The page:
No deal yet on N.J. budget

June 19, 2008 5:27:17 PM PDT
Democratic lawmakers were unable to resolve differences Thursday on legislation to adopt the state budget, revise public worker benefits and borrow money for school construction. After several hours of private meetings, Senate Budget Chairwoman Barbara Buono said legislators will return Friday to try again to advance legislation as the July 1 budget deadline nears.

Buono said they were trying to resolve differences in legislation that would implement the budget, cut benefits for newly hired government workers and teachers and approve borrowing up to $3.5 billion for school construction.

An Assembly committee Thursday advanced the $32.8 billion budget plan amid criticism the cost-cutting proposal would cut property tax rebates and hospital aid, but the Senate committee never followed suit.

And legislators never got around to considering plans to cut taxpayer-paid benefits for new state and local government workers and teachers and plans to borrow without voter approval up to $3.5 billion for school construction, largely in cities.

Before the Assembly panel voted, Matthew Shapiro, the New Jersey Tenants Association president, protested the plan would cut rebates for renters from as much as $350 to $80. Rebates help residents with the nation's highest property taxes.

"We consider it to be immoral," Shapiro said.

Assembly Budget Chairman Lou Greenwald, D-Camden, cited state fiscal woes.

"The taxpayers of New Jersey want government to live within its means, even if it results in some pain," Greenwald said.

But Assemblyman Joseph Cryan, D-Union, said cuts would hit Union County hospitals hard.

"I really have a problem with this budget," Cryan said. "I really do. We've got a lot of work to do before Monday."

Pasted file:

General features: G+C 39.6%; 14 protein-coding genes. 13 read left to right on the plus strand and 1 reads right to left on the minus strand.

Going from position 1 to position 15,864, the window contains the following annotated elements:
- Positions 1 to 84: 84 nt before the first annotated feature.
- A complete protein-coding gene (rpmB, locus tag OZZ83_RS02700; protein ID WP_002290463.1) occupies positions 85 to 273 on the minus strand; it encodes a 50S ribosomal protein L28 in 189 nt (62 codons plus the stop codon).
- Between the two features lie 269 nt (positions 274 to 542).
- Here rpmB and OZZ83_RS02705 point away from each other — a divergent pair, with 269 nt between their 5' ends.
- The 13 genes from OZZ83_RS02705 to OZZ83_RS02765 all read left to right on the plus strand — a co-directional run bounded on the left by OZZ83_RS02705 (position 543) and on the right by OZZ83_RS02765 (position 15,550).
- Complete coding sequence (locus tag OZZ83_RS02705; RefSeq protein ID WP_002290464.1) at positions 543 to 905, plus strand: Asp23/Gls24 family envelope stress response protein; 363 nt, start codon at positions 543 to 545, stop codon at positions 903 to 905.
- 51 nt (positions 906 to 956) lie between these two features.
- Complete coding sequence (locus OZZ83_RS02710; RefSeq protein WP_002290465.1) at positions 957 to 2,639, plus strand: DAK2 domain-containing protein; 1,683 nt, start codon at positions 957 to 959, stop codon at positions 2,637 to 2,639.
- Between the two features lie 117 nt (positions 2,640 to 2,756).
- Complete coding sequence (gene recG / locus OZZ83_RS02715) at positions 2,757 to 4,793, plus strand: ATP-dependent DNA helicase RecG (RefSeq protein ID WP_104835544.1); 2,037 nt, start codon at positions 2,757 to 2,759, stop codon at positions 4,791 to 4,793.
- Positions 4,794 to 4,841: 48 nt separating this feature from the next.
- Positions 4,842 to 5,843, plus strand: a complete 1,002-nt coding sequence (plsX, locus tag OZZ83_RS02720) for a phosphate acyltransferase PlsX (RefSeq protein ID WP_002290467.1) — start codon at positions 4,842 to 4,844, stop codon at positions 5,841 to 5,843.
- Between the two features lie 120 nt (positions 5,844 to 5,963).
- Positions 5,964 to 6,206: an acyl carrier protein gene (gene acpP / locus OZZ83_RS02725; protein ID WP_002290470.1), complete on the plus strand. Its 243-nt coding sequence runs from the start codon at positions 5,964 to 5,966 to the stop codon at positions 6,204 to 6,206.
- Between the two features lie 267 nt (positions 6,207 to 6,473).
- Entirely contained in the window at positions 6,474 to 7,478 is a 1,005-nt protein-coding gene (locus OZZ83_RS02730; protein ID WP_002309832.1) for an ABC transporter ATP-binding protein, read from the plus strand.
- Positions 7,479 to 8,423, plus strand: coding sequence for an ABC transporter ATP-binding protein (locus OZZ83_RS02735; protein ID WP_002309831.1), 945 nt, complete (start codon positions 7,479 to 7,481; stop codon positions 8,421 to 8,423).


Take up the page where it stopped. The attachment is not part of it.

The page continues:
The state last missed the budget deadline in 2006, prompting a government shutdown.

Democrats control the Legislature.

Republicans decried the spending plan.

"The budget will simply shift costs from the state to the local level, which will hurt property taxpayers," said Assemblyman Joe Malone, R-Burlington.

Businesses avoided a tax increase when Democratic Gov. Jon S.

Corzine Thursday transferred $260 million in surplus money to the state unemployment benefits fund. Legislators and governors took $4.7 billion from the fund since 1993 for other uses, depleting it so low an automatic tax boost loomed.

"Allowing financial sins of the past to trigger a tax hike on businesses facing a recession would be counterproductive," Corzine said.

The budget would also cut funding for nursing homes and colleges, extend a utility tax, offer retirement incentives to state workers, deny a funding increase to nonprofits that care for the disabled and poor and abolish the state commerce and personnel departments.

Assembly and Senate committees advanced the utility tax extension despite business complaints.

"New Jersey ratepayers cannot afford an extension," said Sara Bluhm of the New Jersey Business & Industry Association.

But Buono noted the extension would raise $62 million to provide some funding for hospitals, nursing homes and Medicaid.

"We have a lot of difficult choices," said Buono, D-Middlesex.

"This is one of them, but I think it is the right choice to make."

The budget would take $9 million from a shore protection fund to keep state parks open, a move criticized by Republicans.

"Under no circumstances should shore protection be pitted against the continued upkeep of state parks," said Sen. Leonard Lance, R-Hunterdon.

But Democrats said the fund has more money than needed and it was reasonable to shift money to similar public uses.

The budget also would include $8 million to begin providing health insurance to more low-income parents and require every state child have health insurance.

Several key legislators back reducing benefits for newly hired government workers and teachers to help pay for Corzine's plan to save $91 million by getting 2,000 state workers to retire. The retirements would save salary but increase retirement costs paid by taxpayers.

The bills to reduce benefits for new hires are opposed by public worker unions. Corzine hasn't committed to the benefit cuts, saying Thursday he worried they would hurt people like cafeteria workers and school crossing guards.

The construction money would restart a state Supreme Court-ordered building program that has already cost $8.6 billion but been stalled by mismanagement.

But some lawmakers object to borrowing without first asking voters.

Corzine said the state cannot ignore the court order, cited shoddy conditions in city schools and argued school construction would stimulate the economy.

"I'm pretty fired up about the fact that we need to move forward on this," Corzine said.

New Jersey has $32 billion in debt, making it the nation's fourth-most indebted state.